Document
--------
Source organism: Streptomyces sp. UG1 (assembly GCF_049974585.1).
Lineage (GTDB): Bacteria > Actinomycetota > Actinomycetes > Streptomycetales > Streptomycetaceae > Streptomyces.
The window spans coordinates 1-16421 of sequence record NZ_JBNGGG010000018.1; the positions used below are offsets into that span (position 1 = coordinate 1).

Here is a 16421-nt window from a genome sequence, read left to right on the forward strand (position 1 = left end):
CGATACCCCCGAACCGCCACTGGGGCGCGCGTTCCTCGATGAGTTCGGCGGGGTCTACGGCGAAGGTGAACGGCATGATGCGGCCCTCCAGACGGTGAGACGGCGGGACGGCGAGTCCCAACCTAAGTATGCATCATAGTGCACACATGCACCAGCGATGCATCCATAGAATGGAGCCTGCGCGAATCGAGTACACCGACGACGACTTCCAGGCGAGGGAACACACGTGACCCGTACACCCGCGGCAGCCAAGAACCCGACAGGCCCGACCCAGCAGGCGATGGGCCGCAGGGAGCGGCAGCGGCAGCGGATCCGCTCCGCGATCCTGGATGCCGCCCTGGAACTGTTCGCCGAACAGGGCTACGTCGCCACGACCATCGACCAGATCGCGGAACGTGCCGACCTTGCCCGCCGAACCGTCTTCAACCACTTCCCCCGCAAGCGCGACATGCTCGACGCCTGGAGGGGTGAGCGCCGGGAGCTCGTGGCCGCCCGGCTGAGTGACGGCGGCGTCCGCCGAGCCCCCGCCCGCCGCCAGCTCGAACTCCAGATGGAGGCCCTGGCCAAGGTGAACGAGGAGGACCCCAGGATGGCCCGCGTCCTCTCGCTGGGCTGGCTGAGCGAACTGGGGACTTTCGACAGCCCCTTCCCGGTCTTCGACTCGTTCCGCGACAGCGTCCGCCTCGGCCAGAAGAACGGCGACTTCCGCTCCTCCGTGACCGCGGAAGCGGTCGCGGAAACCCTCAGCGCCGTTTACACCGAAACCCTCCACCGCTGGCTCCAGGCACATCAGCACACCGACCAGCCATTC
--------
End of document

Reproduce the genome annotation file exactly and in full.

Source organism: Streptomyces sp. UG1 (assembly GCF_049974585.1).
Lineage (GTDB): Bacteria > Actinomycetota > Actinomycetes > Streptomycetales > Streptomycetaceae > Streptomyces.
The window spans coordinates 1-16421 of sequence record NZ_JBNGGG010000018.1; the positions used below are offsets into that span (position 1 = coordinate 1).

Here is a 16421-nt window from a genome sequence, read left to right on the forward strand (position 1 = left end):
CGATACCCCCGAACCGCCACTGGGGCGCGCGTTCCTCGATGAGTTCGGCGGGGTCTACGGCGAAGGTGAACGGCATGATGCGGCCCTCCAGACGGTGAGACGGCGGGACGGCGAGTCCCAACCTAAGTATGCATCATAGTGCACACATGCACCAGCGATGCATCCATAGAATGGAGCCTGCGCGAATCGAGTACACCGACGACGACTTCCAGGCGAGGGAACACACGTGACCCGTACACCCGCGGCAGCCAAGAACCCGACAGGCCCGACCCAGCAGGCGATGGGCCGCAGGGAGCGGCAGCGGCAGCGGATCCGCTCCGCGATCCTGGATGCCGCCCTGGAACTGTTCGCCGAACAGGGCTACGTCGCCACGACCATCGACCAGATCGCGGAACGTGCCGACCTTGCCCGCCGAACCGTCTTCAACCACTTCCCCCGCAAGCGCGACATGCTCGACGCCTGGAGGGGTGAGCGCCGGGAGCTCGTGGCCGCCCGGCTGAGTGACGGCGGCGTCCGCCGAGCCCCCGCCCGCCGCCAGCTCGAACTCCAGATGGAGGCCCTGGCCAAGGTGAACGAGGAGGACCCCAGGATGGCCCGCGTCCTCTCGCTGGGCTGGCTGAGCGAACTGGGGACTTTCGACAGCCCCTTCCCGGTCTTCGACTCGTTCCGCGACAGCGTCCGCCTCGGCCAGAAGAACGGCGACTTCCGCTCCTCCGTGACCGCGGAAGCGGTCGCGGAAACCCTCAGCGCCGTTTACACCGAAACCCTCCACCGCTGGCTCCAGGCACATCAGCACACCGACCAGCCATTC